SUBURBAN SUSTENANCE

eu43016-1006

SUBURBAN SUSTENANCE

            Anyone who is the slightest bit attuned to fashion trends in horticulture
knows that the kitchen garden is hot.  Five
years ago, major shelter magazines devoted little or no space to vegetable
gardening or home fruit growing.  Now
both are front-page news.  At the
Philadelphia Flower Show, where the theme was gardening in the next
century, edible and ornamental plants mingled with wild abandon.  Ten years ago I had a neighbor who specialized in voluptuous roses and
brawny kohlrabi.  At the time I thought he was highly unusual.  Now I know he was a fashion pioneer.

            Every year I try to grow something edible in the midst of my flowers.  Last year it was sugar snap peas and heirloom tomatoes.  The sugar snaps were delicious, but the heirloom tomatoes were
disappointing.  I chalked up the
failure to a low rate of pollination, a high incidence of innattention and the
damage done by a lengthy drought.  I
may also have selected the wrong cultivar for my particular circumstances.  This year I have picked a different variety and recommitted
myself to diligence in its upkeep.  I
will do my level best to surround my ‘Brandywine’ plants with bee-friendly
flowers to encourage pollination.  I
will mulch my tomatoes within an inch of their lives, and hand-water them
through the worst of the expected summer drought.  If, despite my best efforts, ‘Brandywine’ turns out to be
less fruitful than I hope for, I will abandon heirlooms and invest in a few
‘Big Boys’ next year.

            We had a strawberry patch in our first garden, because I am a hopeless
romantic about strawberries.  It was
the one and only time that my husband participated in bed digging, and it put
him off that particular pastime forever.  Despite
the double digging, zealous rock removal and soil amendments perpetrated on that
bed, our strawberry crop was disappointing.  I developed an inferiority complex about growing strawberries that lasted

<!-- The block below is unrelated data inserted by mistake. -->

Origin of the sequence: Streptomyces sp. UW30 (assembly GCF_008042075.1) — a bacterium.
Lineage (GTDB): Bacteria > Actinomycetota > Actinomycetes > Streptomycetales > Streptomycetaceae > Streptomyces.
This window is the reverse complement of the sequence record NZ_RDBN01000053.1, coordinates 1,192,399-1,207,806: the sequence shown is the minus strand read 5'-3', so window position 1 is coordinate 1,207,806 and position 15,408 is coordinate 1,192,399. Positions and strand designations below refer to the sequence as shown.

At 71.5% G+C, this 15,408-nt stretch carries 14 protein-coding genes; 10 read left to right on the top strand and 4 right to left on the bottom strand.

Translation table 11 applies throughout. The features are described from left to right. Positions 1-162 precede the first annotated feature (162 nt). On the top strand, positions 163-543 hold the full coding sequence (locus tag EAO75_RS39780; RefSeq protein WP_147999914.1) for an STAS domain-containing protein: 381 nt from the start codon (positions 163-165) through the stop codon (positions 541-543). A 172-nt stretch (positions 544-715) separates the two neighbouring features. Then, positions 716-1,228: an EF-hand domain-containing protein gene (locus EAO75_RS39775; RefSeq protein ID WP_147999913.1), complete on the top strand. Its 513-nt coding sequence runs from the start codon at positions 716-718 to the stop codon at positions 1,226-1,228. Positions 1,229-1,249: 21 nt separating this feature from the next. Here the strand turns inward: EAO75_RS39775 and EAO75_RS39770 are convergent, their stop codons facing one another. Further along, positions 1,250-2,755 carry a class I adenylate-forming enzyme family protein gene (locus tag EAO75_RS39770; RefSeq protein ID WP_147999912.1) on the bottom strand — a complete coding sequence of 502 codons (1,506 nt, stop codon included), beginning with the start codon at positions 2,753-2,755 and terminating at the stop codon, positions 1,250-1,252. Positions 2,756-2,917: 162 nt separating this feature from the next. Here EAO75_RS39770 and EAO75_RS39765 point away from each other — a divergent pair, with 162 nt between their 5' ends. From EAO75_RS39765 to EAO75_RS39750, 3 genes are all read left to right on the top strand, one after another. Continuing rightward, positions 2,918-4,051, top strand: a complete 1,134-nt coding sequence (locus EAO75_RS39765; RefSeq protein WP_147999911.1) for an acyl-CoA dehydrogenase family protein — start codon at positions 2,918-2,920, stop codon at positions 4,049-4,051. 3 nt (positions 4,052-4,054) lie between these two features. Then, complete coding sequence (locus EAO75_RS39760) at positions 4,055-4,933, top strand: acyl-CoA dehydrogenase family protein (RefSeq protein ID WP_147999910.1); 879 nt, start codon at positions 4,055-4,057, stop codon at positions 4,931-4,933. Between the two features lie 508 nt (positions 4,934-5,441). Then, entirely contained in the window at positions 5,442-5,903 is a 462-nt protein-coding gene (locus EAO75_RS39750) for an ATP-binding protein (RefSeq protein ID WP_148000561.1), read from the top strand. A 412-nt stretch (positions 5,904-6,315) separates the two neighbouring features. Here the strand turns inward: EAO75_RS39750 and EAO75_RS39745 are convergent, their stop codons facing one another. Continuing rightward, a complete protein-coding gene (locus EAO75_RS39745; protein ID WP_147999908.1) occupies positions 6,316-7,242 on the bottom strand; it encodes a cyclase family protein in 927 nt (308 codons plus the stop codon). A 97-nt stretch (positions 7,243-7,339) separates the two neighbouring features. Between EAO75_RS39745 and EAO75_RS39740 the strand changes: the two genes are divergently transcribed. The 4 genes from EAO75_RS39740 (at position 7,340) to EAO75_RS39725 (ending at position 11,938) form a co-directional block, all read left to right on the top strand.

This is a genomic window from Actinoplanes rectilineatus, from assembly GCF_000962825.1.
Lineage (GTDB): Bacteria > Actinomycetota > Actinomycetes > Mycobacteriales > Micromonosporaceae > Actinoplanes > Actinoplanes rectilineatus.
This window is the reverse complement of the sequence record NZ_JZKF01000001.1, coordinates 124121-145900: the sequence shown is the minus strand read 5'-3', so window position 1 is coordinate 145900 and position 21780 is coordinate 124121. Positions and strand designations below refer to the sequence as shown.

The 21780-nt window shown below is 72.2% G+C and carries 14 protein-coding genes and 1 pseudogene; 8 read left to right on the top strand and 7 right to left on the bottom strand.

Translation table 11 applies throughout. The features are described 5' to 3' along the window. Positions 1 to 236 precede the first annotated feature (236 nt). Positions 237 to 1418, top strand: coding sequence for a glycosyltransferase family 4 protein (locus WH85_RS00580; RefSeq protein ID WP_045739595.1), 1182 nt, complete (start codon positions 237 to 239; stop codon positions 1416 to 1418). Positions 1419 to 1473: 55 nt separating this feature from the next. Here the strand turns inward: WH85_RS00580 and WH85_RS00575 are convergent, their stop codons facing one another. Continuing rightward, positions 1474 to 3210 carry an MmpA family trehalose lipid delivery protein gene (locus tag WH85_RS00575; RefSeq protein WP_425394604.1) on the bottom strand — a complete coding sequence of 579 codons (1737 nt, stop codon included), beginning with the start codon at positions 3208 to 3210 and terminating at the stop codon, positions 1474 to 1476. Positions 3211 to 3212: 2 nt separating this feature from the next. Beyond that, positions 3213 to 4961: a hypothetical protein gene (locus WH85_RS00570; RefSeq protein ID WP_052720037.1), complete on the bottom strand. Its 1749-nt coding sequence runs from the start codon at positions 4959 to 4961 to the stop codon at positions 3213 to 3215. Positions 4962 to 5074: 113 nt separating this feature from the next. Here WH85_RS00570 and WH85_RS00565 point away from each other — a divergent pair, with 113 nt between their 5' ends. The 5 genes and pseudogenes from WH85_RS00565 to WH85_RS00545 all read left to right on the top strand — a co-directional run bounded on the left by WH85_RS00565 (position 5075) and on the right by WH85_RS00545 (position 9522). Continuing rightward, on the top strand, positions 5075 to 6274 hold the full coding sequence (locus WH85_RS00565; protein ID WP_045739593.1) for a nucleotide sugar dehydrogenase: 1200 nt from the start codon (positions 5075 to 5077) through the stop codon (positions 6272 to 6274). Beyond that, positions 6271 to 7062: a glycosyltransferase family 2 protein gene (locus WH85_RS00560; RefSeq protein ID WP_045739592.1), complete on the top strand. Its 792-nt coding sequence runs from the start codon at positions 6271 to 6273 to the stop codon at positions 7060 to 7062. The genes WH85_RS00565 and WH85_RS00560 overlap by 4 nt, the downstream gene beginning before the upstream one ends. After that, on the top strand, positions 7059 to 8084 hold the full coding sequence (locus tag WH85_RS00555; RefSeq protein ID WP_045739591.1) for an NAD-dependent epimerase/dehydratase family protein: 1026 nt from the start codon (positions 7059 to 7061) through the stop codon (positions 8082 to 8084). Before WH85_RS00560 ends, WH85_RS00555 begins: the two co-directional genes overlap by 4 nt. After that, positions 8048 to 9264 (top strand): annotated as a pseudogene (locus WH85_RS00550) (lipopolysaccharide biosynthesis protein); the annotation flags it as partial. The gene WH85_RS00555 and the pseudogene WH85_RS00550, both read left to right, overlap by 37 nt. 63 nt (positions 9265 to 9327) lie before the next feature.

for nine years.  This year, however,
I have decided that it is time to face my fears.   I will invest in a terra cotta strawberry pot, fill it with a mix of
potting soil and compost, install new, everbearing strawberries, and plop the
pot down in the sunniest spot, even if that spot is in the middle of my
driveway.  I’ll just have to
remember to avoid hitting it with my car.

            All the gardeners in the glossy magazine spreads grow scarlet runner
beans, which have exceptional edible and ornamental properties.  Since I am a decidedly matte person perpetually pursuing glossiness, I
have decided that it’s time that I too grow scarlet runner beans.  My beans will be trained to grow up the trellising that is already in
place on the side of my back porch.  The
red blossoms will look wonderful with the yellow trumpet vine flowers that are
already there, and it will be easy to pick the beans.  From a lazy person’s perspective, scarlet runner beans are wonderful.  You can pick them young and eat them as fresh vegetables, or
you can let them age on the vines and use them as dried beans for winter soups.  This way I can go on vacation and prepare for next winter at the same
time.  Maybe I can be even more
efficient and give away attractive bottles filled with my dried scarlet runner
beans next Christmas.  After all,
that’s what the people in the glossy magazine spreads do.

            In my last garden I was the Queen of the Raspberries.  That would have been more of an accomplishment if raspberries didn’t
practically grow themselves.  I
started with one black raspberry cane and ended up with about twenty, which was
enough to give us quite a respectable black raspberry harvest, with enough
leftover for the birds.  I become
extremely bird-friendly on the days when it is too hot to pick raspberries.

            I probably won’t grow raspberries in this garden because of space
restrictions.  I may grow
blackberries, because the weedy things are already here, and, at this moment,
growing them seems easier than trying to eradicate them.  The flowers are beautiful in spring, and the berries have an interesting
flavor.  I will feel no guilt at all
about hacking back any unwanted canes, because I know that every time I hack one
back, two more will spring from the ground in its place.  Eventually I will have a blackberry problem, but there are many worlds to
conquer, both horticultural and otherwise, before that happens.  Who knows, by that time, I may have worked out a scheme to make millions
of dollars selling blackberry jam over the Internet, proving once again that it
almost always pays to mulch your beds and remain optimistic.

 


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